HARTFORD, Conn. -- New Mexico-based Santa Fe Natural Tobacco Company,the maker of Natural American Spirit tobacco products, has reached an agreement with 41 states -- including West Virginia -- to stop distributing a promotional sign that violates the 1998 tobacco settlement.
The decorative tin sign violates the law, which states tobacco companies are prohibited from using certain types of promotional materials including toys, games, fashion accessories, CDs, DVDS, video games, clothing, athletic equipment, outdoor gear, luggage, stationery items, housewares, and paintings and plaques intended for the home.
"These promotional signs are both a symbol and a symptom of slick pitches that show the tobacco industry unrepentant, still relying on marketing tactics to sell death and addiction," Connecticut Attorney General Richard Blumenthal said in a statement.
Santa Fe agreed to pay a $250 fine per any future violation.
"This historic agreement bans slick signs and other pernicious promotions intended to make cigarettes seem cool. These merchants of death and disease depend on marketing to hook a new generation, enticing children and young adults with hip merchandise," Blumenthal said.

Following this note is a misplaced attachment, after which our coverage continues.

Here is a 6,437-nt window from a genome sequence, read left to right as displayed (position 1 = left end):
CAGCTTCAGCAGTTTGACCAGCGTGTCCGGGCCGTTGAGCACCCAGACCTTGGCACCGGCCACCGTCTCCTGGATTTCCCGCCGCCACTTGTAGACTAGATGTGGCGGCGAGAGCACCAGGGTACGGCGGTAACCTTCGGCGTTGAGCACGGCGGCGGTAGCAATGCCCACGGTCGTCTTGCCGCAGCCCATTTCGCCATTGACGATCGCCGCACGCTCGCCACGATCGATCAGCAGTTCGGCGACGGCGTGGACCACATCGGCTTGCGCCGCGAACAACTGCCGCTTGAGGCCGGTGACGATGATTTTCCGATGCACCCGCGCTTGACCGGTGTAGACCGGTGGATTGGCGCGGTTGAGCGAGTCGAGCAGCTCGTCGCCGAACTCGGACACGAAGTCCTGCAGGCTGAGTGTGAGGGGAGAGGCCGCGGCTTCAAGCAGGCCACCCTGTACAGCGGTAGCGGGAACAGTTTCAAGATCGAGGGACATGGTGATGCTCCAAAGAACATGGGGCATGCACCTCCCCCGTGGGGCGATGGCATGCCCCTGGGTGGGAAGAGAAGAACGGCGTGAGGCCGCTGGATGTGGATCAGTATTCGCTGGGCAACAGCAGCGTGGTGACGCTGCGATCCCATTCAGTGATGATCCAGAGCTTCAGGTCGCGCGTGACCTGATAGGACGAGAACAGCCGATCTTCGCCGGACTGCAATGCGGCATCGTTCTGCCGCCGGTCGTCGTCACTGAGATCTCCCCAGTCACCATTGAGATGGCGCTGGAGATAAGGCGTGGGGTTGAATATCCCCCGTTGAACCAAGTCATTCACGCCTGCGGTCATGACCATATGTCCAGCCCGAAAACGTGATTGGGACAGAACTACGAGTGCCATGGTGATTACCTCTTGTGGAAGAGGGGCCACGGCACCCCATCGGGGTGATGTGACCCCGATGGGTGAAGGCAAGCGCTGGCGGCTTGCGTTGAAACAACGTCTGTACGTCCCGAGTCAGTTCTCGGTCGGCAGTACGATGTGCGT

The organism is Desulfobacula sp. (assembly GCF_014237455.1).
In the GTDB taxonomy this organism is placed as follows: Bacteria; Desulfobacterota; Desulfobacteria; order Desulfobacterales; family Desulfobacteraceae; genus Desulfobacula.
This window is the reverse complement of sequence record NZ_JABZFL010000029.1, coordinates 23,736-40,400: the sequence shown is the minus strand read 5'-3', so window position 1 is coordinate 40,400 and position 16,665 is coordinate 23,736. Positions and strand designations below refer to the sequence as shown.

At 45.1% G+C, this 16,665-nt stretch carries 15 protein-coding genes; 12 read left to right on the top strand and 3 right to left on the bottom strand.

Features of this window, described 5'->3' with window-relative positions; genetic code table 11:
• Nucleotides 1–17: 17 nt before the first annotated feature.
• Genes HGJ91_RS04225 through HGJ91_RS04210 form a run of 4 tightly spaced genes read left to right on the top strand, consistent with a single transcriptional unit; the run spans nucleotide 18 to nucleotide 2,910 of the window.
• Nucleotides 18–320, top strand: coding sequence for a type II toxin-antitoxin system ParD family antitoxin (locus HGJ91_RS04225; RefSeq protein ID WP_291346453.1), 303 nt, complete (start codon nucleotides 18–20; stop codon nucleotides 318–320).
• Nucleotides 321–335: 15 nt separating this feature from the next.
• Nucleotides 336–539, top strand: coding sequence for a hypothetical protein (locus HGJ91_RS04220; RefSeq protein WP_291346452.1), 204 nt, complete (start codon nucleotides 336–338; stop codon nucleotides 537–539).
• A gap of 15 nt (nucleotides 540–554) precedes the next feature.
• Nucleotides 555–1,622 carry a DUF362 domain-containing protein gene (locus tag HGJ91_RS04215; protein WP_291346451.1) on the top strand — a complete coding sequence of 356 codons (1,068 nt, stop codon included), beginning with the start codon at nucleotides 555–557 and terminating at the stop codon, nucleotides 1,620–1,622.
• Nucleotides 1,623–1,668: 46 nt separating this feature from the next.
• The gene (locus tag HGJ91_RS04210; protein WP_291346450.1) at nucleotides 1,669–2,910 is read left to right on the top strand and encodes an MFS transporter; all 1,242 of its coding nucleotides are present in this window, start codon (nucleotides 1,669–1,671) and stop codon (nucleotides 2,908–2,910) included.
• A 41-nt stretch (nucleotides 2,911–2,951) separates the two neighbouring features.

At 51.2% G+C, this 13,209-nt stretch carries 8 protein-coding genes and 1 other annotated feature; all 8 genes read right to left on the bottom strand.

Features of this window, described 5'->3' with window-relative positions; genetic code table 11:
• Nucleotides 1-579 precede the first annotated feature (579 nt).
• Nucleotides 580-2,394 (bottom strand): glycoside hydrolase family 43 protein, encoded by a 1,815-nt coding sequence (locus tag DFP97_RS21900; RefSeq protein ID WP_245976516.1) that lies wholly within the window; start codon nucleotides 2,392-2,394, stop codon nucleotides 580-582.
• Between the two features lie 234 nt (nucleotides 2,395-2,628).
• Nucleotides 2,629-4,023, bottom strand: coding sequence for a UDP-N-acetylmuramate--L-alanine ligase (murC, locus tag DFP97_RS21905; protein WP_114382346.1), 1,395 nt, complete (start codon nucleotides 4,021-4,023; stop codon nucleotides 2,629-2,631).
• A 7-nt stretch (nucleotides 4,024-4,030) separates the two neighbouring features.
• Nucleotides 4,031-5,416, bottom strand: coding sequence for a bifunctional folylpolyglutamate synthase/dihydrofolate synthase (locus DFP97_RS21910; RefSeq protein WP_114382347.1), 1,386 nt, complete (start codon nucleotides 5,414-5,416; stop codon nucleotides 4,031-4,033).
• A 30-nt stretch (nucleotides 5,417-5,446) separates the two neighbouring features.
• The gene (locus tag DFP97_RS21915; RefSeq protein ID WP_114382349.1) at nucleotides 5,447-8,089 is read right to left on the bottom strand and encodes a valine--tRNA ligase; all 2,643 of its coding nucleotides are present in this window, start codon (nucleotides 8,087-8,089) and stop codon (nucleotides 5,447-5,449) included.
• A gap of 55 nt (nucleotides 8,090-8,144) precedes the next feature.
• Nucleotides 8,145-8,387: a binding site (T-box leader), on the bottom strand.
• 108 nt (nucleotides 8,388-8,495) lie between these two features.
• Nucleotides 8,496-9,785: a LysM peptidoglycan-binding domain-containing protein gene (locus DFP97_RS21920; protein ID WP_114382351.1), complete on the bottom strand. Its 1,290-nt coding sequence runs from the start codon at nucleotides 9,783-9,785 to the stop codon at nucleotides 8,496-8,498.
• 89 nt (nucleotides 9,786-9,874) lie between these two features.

The 1998 agreement required tobacco companies to make annual payments to 52 states and territories. According to the American Lung Association, cigarette consumption in the United States has declined by over 100 billion cigarettes since the multi-state agreement.
Besides Connecticut and West Virginia, states participating in the Santa Fe settlement include Alabama, Alaska, Arizona, Arkansas, California, Colorado, Delaware, Georgia, Hawaii, Idaho, Illinois, Indiana, Iowa, Kansas, Kentucky, Louisiana, Maryland, Massachusetts, Michigan, Montana, Nebraska, Nevada, New Hampshire, New Jersey, New Mexico, New York, North Dakota, Ohio, Oklahoma, Oregon, Pennsylvania, Rhode Island, South Carolina, South Dakota, Tennessee, Utah, Vermont, Washington and Wyoming.